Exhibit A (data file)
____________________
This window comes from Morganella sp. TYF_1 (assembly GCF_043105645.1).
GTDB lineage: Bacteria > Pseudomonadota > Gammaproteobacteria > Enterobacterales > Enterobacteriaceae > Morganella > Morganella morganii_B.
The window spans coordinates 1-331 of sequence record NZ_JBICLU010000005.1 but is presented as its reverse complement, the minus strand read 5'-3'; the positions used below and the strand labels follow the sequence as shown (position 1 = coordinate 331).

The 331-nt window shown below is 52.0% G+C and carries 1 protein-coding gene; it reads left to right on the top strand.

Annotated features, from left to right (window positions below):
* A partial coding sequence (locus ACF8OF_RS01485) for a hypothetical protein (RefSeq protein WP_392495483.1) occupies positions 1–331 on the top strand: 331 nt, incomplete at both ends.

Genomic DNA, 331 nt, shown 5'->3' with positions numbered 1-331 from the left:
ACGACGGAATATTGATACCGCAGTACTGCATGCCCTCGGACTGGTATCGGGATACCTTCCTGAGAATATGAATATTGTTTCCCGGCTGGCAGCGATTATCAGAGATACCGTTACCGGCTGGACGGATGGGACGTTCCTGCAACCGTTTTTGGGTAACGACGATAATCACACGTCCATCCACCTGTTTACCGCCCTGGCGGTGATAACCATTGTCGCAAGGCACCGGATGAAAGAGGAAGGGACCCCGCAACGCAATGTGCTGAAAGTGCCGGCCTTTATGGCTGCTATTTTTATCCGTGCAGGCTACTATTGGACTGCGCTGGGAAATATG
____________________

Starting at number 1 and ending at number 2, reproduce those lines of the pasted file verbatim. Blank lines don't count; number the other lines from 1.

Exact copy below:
This window comes from Morganella sp. TYF_1 (assembly GCF_043105645.1).
GTDB lineage: Bacteria > Pseudomonadota > Gammaproteobacteria > Enterobacterales > Enterobacteriaceae > Morganella > Morganella morganii_B.